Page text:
A time for patience

The week is flying by and what this means for the seedlings is that a whole load of jostling for space and attention is happening in the ‘germination station’ – aka the kitchen windowsill. The complementary concepts of planning and patience have definitely been at the forefront of my mind in the past week. We seem to have found it so commonplace to have a daily obsession with time – ‘too busy’ ‘no time for myself’ and it most often manifests in negative feelings towards time. The garden is a place with an acute sense of time but not a place to rush or be consumed with timekeeping. I am learning to have patience and wait for these rewards as I wait for the seedlings to show.

There has been big progress with the Witkiem Broad beans which got so tall with 5 weeks I had no choice but to get them planted out on the veggie patch – this was early but I am hoping i have good luck and they are hardy enough to settle. I gave the patch a good digging over first, sprinkled with blood, fish and bone powder and covered in bin bags to help the soil warm up a week before. I’ve staked all 8 plants and positioned them to maximise the sun.

Slugs are a major worry – they seem to have even managed to get into the two mini-plastic green houses I have outside. The past weekend I built the second one – and meticulously wrapping copper tape round the outside!

On the flowers front, the sweet peas had been one of the reasons I needed the second plastic greenhouse as I have got the sweet peas taking over one -getting leggier every week so I’ve ruthlessly pinched them out in the hope this will stunt their growth but encourage bushier sideshoots. I am making steady progress with Sweet Williams and Aster which are out in the ‘greenhouse – although again slugs have been snacking on leaves…

Last year I stuck to some quickly gratifying seeds, like cosmos, marigold and nasturtium. It’s more than likely I will grow these again as they are great gap fillers, but I wanted to set a challenge to grow some longer lasting perennials and a wider variety of annuals,  I have found that even some annuals can be much slower to germinate; Ageratum, Heliotrope and Verbena Bonariensis are painfully slow…4 weeks and barely two or three seedlings in each tray. The temperature fluctuations are probably not helping in the kitchen, cold overnight and on the rarity of a sunny day they will be getting very warm. But I’m determined to not give up…

I have also been germinating a few more unusual seeds from the RHS collection; geranium pratense (meadow cranesbill) which I hope will be a good shade loving plant for the front garden challenge (more on this soon!) . I have put a pot with Armeria Maritima (thrift) seeds into the central heating boiler cupboard in the vain hope that dark, warm conditions will set that off. I have two types of agastache; rugosa (korean mint) and mexicana which can take up to 30 days to germinate. But that might be easy compared with the cold stratification I am attempting with a couple of varieties; so for those not in the horticultural know, like me a week ago! cold stratification is basically faking winter to get the seeds back into life, ideally achieved by letting the seeds hang out in moist compost in a cold fridge! Clearly labelled and in protective tupperware was definitely the order – so the Camassia leichtlinii (californian white quamash) has been spending a week sidling up to the yogurts and cheese before it awakens to Spring or when i take it out and see what happens in a warm sunny propagator. Also in the fridge stratification station is Lavender seeds who might need up to 4 weeks and Chiastophyllum oppositifolium (lamb’s tail) after a 2 week chill out. I am finding this rather exciting as it the first time i have ever tried anything so ‘scientific’ so it’s feeling like a big deal for me! Berkheya purpurea takes 90 days to germinate….as does Aquilegia. They are perennials so i guess that’s why you have to play the waiting game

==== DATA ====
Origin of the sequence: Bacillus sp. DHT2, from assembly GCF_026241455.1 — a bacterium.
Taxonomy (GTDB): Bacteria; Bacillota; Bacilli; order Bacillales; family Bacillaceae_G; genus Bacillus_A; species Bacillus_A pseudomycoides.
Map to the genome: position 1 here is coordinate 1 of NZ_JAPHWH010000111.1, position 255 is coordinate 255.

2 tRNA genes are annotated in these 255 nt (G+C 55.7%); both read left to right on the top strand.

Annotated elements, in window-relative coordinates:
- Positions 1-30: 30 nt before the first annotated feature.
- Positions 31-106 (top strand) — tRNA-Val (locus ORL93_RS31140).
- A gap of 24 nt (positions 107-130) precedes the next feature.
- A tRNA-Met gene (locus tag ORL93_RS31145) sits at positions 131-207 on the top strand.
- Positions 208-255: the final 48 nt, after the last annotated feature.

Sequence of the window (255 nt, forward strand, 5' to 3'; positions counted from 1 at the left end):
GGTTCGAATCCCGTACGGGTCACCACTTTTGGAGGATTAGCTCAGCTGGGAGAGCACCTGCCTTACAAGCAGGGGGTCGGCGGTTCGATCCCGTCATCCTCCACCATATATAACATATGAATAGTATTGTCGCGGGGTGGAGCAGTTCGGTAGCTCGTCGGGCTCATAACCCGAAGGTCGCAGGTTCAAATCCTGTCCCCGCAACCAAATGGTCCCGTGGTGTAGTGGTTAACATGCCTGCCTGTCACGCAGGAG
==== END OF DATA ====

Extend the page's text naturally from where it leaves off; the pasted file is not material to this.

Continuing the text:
In terms of the veggie seeds – I am patiently watching the Aubergine seeds and willing them into life! The same goes for the chilli pepper seeds we salvaged from last years crops. One of which is from a Romanian pepper…exciting to see if this harvesting method gives us rewards. This waiting game is making me feel quite stubborn and testing my patience to get these to be a success from seeds rather than buying plug plants. Yes, the tomatoes have germinated efficiently -there is method to setting them off this early as I want to take some Tigerella, Red Pear, Roma and Cherry Tomato seedling plants to my Dad at Easter. Just to start off the inagral North versus South climate challenge. I’m feeling confident that what I lack in experience over his years of tomato growing, the sunny SE Kent weather will make up for!

As the Greek philosopher Heraclitus said ‘Time is a game played beautifully by children’. This gardener is happy to play a waiting game and time is on my side.

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